I do not buy the suggestion that the ground was in some way connected to the 11 sad fatalities. The HRA themselves state in their report that "no single factor, or combination of factors" was to blame, but yet see fit to issue this instruction which to my mind clearly falls into the "something has to be done" category.September 1, 2006 at 16:18 #76150Tete RougeParticipant
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I read somewhere recently (can’t remember where, but I have in mind that it was somewhere reasonably reliable :biggrin: ) that the drainage hasn’t made as much difference to Cheltenham as we tend to think – apparently only a part of the course has relatively new drainage, anyway. Could be complete rubbish, mind ..
Anyway, be that as it may, the last thing I would want to see is Cheltenham run on really fast ground. I’m not a fan of jump racing on anything approaching firm …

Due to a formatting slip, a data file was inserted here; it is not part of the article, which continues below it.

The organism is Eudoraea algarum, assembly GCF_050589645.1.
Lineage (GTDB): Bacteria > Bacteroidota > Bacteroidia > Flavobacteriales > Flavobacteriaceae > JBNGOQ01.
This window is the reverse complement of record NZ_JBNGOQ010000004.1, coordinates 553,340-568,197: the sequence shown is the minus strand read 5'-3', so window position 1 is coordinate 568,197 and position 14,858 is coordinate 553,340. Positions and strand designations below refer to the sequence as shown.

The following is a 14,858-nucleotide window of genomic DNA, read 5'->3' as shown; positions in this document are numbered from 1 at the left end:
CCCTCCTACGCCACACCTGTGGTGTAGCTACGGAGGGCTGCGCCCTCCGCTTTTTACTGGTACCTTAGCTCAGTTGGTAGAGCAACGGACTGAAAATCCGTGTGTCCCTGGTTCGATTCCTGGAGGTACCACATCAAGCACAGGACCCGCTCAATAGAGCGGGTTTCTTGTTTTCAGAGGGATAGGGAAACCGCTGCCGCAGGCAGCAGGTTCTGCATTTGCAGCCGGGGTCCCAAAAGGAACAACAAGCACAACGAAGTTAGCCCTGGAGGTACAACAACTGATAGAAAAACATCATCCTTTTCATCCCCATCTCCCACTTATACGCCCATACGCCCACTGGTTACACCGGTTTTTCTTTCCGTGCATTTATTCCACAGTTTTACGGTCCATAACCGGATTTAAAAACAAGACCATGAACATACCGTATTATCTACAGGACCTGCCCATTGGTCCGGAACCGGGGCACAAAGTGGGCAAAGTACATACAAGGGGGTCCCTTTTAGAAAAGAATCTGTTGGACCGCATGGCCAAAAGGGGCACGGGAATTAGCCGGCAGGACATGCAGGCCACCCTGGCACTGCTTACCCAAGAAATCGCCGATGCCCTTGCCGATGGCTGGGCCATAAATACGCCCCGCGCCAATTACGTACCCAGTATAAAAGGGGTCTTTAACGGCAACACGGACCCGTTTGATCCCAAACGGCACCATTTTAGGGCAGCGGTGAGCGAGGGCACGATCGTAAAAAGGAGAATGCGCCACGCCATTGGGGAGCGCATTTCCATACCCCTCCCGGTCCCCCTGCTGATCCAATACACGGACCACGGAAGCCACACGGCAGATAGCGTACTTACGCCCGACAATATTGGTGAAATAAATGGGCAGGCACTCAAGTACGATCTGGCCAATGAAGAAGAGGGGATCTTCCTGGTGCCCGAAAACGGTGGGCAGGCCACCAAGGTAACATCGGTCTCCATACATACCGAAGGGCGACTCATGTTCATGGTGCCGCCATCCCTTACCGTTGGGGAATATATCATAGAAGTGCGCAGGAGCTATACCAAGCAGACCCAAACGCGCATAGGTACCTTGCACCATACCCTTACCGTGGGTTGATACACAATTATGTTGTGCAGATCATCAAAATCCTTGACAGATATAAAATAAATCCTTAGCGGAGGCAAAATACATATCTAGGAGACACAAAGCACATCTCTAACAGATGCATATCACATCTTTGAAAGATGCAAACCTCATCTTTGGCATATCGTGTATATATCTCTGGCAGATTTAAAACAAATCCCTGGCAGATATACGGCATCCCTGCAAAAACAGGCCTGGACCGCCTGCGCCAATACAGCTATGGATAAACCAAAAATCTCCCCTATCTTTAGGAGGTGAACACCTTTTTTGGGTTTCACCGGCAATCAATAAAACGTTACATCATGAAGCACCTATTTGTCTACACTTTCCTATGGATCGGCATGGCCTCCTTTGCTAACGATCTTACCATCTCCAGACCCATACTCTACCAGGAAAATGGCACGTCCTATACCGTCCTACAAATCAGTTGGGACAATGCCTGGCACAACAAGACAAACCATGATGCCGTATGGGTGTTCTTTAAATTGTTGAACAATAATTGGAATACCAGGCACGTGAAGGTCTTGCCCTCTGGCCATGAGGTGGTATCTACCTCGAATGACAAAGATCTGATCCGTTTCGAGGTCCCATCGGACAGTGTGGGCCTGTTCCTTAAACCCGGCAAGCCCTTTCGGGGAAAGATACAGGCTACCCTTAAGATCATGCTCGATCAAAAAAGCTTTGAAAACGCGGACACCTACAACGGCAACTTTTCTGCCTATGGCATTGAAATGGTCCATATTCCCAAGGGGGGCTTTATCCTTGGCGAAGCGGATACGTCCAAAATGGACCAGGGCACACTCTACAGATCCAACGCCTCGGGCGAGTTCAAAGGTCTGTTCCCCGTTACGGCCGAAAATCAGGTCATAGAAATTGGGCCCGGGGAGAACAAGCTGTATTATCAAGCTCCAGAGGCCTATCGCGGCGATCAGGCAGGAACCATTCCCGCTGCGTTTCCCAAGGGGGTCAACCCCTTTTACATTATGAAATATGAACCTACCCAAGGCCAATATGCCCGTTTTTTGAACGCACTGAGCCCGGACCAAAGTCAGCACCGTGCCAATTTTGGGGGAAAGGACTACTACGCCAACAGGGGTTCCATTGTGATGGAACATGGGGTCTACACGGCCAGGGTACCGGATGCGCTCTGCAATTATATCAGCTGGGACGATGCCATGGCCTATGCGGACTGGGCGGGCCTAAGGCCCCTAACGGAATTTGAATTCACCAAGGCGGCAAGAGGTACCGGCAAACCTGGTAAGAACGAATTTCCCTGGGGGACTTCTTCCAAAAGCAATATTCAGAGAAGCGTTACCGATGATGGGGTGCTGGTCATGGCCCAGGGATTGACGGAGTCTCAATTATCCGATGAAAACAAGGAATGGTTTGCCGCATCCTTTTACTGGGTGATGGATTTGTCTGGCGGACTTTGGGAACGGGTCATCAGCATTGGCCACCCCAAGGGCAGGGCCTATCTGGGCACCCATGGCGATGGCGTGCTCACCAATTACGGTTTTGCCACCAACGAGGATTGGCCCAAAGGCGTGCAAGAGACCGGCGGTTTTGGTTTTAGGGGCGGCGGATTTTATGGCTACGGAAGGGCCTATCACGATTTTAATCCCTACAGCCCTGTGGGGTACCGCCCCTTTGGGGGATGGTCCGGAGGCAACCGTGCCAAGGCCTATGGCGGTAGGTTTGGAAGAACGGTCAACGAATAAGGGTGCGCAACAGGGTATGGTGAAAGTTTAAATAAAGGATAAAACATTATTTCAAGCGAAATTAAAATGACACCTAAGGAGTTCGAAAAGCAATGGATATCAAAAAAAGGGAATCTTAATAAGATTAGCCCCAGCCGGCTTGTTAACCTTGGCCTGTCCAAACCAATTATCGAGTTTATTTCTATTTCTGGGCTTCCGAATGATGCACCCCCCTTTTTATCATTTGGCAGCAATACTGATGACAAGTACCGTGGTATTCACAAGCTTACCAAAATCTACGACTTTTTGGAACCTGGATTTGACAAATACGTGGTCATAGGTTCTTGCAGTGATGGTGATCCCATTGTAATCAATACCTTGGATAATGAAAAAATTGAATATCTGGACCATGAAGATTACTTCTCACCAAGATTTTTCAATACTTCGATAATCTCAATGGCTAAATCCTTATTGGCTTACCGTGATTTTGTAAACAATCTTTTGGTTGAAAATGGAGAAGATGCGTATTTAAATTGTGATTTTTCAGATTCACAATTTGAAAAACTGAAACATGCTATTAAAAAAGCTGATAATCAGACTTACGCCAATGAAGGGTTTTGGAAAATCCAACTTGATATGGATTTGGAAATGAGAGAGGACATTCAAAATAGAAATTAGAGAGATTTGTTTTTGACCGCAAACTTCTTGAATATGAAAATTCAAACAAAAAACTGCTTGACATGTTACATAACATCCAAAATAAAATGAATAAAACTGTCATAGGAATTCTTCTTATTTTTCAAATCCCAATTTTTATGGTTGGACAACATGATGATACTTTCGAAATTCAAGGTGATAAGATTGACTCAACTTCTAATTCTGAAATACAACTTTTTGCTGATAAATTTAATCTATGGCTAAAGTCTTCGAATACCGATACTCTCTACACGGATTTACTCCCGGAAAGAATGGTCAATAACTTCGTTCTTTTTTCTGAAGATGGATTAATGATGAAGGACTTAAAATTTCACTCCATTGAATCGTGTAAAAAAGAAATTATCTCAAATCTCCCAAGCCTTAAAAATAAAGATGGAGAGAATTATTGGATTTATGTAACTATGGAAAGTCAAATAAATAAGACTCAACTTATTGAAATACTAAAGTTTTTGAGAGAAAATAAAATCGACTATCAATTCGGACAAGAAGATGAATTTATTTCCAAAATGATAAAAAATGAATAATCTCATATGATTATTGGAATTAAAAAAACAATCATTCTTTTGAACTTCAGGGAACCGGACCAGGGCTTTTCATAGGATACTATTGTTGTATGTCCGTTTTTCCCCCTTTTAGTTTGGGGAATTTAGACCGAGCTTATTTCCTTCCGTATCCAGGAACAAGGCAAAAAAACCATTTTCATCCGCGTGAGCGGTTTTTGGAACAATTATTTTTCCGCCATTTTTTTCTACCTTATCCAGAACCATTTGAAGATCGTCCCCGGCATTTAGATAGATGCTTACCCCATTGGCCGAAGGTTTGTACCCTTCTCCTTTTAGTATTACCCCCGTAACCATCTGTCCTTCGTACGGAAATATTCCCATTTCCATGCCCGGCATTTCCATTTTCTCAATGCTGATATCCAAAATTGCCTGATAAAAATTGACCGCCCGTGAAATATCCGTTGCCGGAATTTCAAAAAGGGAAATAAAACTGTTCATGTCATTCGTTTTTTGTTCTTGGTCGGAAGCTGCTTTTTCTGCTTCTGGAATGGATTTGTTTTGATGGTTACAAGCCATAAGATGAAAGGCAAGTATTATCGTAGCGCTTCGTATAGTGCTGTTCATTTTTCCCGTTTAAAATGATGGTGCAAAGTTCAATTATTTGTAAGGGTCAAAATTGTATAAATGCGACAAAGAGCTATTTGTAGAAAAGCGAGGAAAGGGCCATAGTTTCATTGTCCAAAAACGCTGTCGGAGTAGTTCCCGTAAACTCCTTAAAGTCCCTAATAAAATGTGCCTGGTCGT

As for Kingscliff, for whatever reason he’s more in-and-out than a blue tit with 15 babies to feed – surely deserving of his squiggle!!September 1, 2006 at 17:24 #76151LingfieldMember
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Which other "dogs" are currently running on the flat or jumps? (not inc. Geo Washington!) <br>Dubawi from the Hannon yard once carried my money at my local track on the admittedly poor judgement that every dog must have its day. Never again and it still can’t win!<br>Pipe/Johnson also have a couple of dodgepots<br>September 1, 2006 at 17:29 #76152
Sorry Grasshopper, can’t agree with you on this. I’ve looked back to 2003 and there’s no way the Festival going could be described as "unreasonably quick" during that period. OK, it wasn’t as soft as the ground encoutered in many of the trials, but surely the objective at the "equine olympics" (a tired cliche I know) is to provide conditions as near perfect as possible so that fast-ground horses are not favoured over mud-lovers, and vice versa. So as far as I’m concerned any going description between good, good to firm in places and good, good to soft in places fits the bill. The last four Festivals have been run on ground which fell precisely within that description and the only major player that I’m aware of that was inconvenienced is Beef or Salmon (arguably).